PECK, Robert I (d.c.1400), of Lincoln and London.

Published in The History of Parliament: the House of Commons 1386-1421, ed. J.S. Roskell, L. Clark, C. Rawcliffe., 1993
Available from Boydell and Brewer



Jan. 1390

Family and Education

Offices Held

Common pleader of London by 10 Nov. 1393-aft. 17 Jan. 1394.1


Although the names of Peck’s parents are not recorded, we know that they spent their last years, at least, in Lincolnshire, his father being buried at the parish church of East Rasen and his mother at St. Mary’s Crakepole (in Lincoln itself). The evidence of his will suggests that he acquired his legal training at Gray’s Inn in London, with which he maintained close personal ties until his death. Despite the fact that he never held office in Lincoln, he was involved in the dispute between the lay community and the ecclesiastical authorities over the exercise of their respective jurisdictions; and in March 1390 he and other leading residents were bound over in several securities of 100 marks to keep the peace and stay away from the cathedral. Some three years later he appeared as a plaintiff at the Lincoln assizes, being charged (along with many others) of evicting the rightful owners of certain property in the city. By November 1393, however, he had moved to London where he acted as common pleader for a few months, if not longer. He seems on the whole to have divided his time fairly evenly between Lincolnshire and the capital, since on drawing up his will, in December 1394, he made provision for his burial in either place. He certainly kept on friendly terms with the Lincoln MP, William Blyton*, with whom he acted as a trustee in the spring of 1397; and it is interesting to note that his own brother, William, became bailiff there in the following year.2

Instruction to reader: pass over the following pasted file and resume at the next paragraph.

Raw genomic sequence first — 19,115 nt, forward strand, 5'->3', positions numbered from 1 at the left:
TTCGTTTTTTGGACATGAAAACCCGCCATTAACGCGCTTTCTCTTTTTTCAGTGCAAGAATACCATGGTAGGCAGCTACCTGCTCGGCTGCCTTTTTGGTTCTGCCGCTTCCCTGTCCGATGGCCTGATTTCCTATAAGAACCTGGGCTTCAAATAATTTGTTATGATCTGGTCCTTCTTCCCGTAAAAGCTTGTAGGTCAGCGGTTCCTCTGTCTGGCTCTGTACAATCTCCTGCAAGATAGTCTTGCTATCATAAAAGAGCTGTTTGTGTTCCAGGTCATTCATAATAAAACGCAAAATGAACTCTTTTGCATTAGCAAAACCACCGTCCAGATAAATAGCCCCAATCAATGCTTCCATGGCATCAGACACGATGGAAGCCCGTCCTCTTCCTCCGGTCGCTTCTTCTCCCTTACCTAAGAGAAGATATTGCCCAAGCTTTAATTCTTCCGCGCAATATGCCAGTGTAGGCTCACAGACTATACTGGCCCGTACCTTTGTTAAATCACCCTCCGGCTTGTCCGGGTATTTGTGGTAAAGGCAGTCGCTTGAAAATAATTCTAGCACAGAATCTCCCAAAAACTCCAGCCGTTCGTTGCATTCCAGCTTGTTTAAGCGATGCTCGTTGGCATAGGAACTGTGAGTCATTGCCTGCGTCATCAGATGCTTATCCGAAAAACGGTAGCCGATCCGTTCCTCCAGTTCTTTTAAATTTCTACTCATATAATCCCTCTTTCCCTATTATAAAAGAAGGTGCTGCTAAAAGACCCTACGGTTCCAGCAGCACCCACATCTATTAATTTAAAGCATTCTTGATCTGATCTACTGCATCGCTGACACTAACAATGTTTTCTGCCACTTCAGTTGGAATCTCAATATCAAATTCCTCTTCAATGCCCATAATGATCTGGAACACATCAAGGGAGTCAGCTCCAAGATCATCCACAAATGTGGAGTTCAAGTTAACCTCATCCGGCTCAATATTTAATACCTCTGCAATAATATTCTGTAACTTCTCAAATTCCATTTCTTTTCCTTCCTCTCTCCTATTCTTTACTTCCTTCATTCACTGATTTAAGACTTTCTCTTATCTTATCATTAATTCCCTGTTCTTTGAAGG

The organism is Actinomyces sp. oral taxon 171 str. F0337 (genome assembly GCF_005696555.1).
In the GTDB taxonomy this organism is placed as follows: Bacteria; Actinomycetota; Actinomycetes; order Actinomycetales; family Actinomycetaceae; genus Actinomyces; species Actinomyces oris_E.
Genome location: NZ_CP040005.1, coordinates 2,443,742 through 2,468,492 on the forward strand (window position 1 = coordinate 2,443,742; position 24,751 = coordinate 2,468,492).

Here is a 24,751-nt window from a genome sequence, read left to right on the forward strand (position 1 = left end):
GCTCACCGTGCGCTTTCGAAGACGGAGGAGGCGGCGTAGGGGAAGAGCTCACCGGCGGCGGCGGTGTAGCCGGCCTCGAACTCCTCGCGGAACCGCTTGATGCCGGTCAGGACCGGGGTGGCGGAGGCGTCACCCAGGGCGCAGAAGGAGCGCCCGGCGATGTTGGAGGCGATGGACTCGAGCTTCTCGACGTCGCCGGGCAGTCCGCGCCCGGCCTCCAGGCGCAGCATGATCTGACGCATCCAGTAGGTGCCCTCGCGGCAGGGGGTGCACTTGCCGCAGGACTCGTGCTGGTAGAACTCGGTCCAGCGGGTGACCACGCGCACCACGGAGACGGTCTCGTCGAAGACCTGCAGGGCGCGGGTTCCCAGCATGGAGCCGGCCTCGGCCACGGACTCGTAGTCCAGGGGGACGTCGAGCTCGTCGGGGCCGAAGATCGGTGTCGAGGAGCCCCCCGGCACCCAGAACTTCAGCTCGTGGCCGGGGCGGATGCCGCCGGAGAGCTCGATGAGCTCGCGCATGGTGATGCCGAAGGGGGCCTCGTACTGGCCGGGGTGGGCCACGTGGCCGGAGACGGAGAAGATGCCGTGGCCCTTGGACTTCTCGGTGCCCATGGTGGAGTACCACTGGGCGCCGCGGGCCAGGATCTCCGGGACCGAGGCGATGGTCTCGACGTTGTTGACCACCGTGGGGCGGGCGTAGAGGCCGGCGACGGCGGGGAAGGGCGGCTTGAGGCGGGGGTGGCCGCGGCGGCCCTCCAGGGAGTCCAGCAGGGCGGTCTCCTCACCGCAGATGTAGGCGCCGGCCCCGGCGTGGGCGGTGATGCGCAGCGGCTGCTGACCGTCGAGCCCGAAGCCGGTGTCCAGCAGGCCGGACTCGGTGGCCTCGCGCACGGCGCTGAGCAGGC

Peck confirmed his will in March 1400, but no date of probate has survived. He left £5 for building works at St. Alban’s abbey and a similar sum to the poor of East Rasen (having given some thought to the possibility of being buried there, perhaps next to his father). He was the owner of a number of legal treatises, largely concerned with case law; and these he left, together with his robes, to friends in the profession.3

Ref Volumes: 1386-1421

Author: C.R.


Variants: Peeke, Peke.

  • 1. Cal. Letter Bk. London, H, 308, 412, 413, 418.
  • 2. CP25(1)144/150/22; CCR, 1389-92, pp. 164-5; Lincs. AO, Reg. Beaufort XIII, f. 23v.
  • 3. Lincs. AO, Reg. Beaufort XIII, f. 23v.